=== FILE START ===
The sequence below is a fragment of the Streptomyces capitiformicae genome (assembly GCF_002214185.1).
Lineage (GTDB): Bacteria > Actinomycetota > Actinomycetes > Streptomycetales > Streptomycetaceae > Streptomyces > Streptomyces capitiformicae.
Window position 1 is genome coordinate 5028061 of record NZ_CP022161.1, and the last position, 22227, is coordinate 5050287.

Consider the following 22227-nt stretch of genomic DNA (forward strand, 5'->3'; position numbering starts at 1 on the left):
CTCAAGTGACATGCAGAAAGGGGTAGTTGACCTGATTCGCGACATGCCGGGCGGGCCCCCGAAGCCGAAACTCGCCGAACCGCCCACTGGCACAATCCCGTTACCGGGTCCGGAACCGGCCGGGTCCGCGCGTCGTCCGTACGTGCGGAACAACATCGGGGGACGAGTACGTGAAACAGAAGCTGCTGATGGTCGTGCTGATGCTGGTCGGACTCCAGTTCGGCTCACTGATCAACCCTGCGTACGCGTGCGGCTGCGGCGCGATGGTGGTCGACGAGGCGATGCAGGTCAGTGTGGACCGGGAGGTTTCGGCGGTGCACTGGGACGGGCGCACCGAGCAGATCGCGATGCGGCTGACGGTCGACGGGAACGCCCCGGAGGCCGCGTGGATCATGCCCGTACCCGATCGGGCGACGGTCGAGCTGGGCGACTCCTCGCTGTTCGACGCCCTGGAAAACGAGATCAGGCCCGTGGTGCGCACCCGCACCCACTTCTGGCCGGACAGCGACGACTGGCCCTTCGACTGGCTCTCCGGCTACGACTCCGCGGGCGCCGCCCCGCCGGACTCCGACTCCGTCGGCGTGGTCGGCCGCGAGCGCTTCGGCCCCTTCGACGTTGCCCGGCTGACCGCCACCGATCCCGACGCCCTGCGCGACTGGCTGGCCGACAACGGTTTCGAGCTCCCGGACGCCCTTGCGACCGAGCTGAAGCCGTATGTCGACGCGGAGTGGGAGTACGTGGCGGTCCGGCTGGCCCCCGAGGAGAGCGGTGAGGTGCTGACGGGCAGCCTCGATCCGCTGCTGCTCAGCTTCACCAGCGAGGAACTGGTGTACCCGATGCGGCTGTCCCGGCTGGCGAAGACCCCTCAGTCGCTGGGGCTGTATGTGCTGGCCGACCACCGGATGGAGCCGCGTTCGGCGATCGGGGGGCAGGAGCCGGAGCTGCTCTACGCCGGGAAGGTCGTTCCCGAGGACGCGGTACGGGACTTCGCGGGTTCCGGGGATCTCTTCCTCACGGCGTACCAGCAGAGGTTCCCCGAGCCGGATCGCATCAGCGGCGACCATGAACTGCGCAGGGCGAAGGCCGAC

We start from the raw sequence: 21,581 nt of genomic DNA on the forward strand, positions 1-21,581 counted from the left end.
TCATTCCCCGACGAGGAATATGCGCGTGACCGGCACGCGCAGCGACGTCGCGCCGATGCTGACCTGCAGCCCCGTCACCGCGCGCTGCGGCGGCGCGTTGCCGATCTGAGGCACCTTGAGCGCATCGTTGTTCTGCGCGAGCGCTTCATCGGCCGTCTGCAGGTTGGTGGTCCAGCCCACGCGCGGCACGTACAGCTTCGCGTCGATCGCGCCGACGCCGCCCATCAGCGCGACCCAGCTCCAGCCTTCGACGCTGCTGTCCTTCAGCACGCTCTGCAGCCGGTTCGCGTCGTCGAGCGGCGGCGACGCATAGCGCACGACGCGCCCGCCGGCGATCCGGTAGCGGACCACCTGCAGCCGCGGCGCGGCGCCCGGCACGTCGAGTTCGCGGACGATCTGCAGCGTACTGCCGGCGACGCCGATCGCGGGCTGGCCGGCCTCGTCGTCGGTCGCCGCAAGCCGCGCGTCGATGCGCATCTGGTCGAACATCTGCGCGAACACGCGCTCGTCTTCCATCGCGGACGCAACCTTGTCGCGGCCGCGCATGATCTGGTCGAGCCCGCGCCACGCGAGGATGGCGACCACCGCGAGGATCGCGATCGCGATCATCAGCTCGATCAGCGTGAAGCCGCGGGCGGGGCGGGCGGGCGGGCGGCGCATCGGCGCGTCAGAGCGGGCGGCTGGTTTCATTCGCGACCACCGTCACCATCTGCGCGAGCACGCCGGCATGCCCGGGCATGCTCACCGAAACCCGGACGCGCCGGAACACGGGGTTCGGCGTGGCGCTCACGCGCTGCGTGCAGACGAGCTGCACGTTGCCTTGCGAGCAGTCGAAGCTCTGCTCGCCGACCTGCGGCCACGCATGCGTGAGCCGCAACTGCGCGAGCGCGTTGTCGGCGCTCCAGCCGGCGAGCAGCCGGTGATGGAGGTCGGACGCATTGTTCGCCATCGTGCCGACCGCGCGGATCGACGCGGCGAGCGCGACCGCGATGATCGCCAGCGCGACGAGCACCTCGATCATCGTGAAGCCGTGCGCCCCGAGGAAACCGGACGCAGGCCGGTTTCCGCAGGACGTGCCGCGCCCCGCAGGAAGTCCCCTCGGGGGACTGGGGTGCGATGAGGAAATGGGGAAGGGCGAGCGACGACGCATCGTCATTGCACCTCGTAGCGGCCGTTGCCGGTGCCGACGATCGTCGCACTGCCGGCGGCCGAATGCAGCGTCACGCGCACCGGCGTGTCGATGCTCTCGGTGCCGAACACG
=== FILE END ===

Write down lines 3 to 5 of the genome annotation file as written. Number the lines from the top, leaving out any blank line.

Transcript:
Window position 1 is genome coordinate 5028061 of record NZ_CP022161.1, and the last position, 22227, is coordinate 5050287.

Consider the following 22227-nt stretch of genomic DNA (forward strand, 5'->3'; position numbering starts at 1 on the left):
CTCAAGTGACATGCAGAAAGGGGTAGTTGACCTGATTCGCGACATGCCGGGCGGGCCCCCGAAGCCGAAACTCGCCGAACCGCCCACTGGCACAATCCCGTTACCGGGTCCGGAACCGGCCGGGTCCGCGCGTCGTCCGTACGTGCGGAACAACATCGGGGGACGAGTACGTGAAACAGAAGCTGCTGATGGTCGTGCTGATGCTGGTCGGACTCCAGTTCGGCTCACTGATCAACCCTGCGTACGCGTGCGGCTGCGGCGCGATGGTGGTCGACGAGGCGATGCAGGTCAGTGTGGACCGGGAGGTTTCGGCGGTGCACTGGGACGGGCGCACCGAGCAGATCGCGATGCGGCTGACGGTCGACGGGAACGCCCCGGAGGCCGCGTGGATCATGCCCGTACCCGATCGGGCGACGGTCGAGCTGGGCGACTCCTCGCTGTTCGACGCCCTGGAAAACGAGATCAGGCCCGTGGTGCGCACCCGCACCCACTTCTGGCCGGACAGCGACGACTGGCCCTTCGACTGGCTCTCCGGCTACGACTCCGCGGGCGCCGCCCCGCCGGACTCCGACTCCGTCGGCGTGGTCGGCCGCGAGCGCTTCGGCCCCTTCGACGTTGCCCGGCTGACCGCCACCGATCCCGACGCCCTGCGCGACTGGCTGGCCGACAACGGTTTCGAGCTCCCGGACGCCCTTGCGACCGAGCTGAAGCCGTATGTCGACGCGGAGTGGGAGTACGTGGCGGTCCGGCTGGCCCCCGAGGAGAGCGGTGAGGTGCTGACGGGCAGCCTCGATCCGCTGCTGCTCAGCTTCACCAGCGAGGAACTGGTGTACCCGATGCGGCTGTCCCGGCTGGCGAAGACCCCTCAGTCGCTGGGGCTGTATGTGCTGGCCGACCACCGGATGGAGCCGCGTTCGGCGATCGGGGGGCAGGAGCCGGAGCTGCTCTACGCCGGGAAGGTCGTTCCCGAGGACGCGGTACGGGACTTCGCGGGTTCCGGGGATCTCTTCCTCACGGCGTACCAGCAGAGGTTCCCCGAGCCGGATCGCATCAGCGGCGACCATGAACTGCGCAGGGCGAAGGCCGAC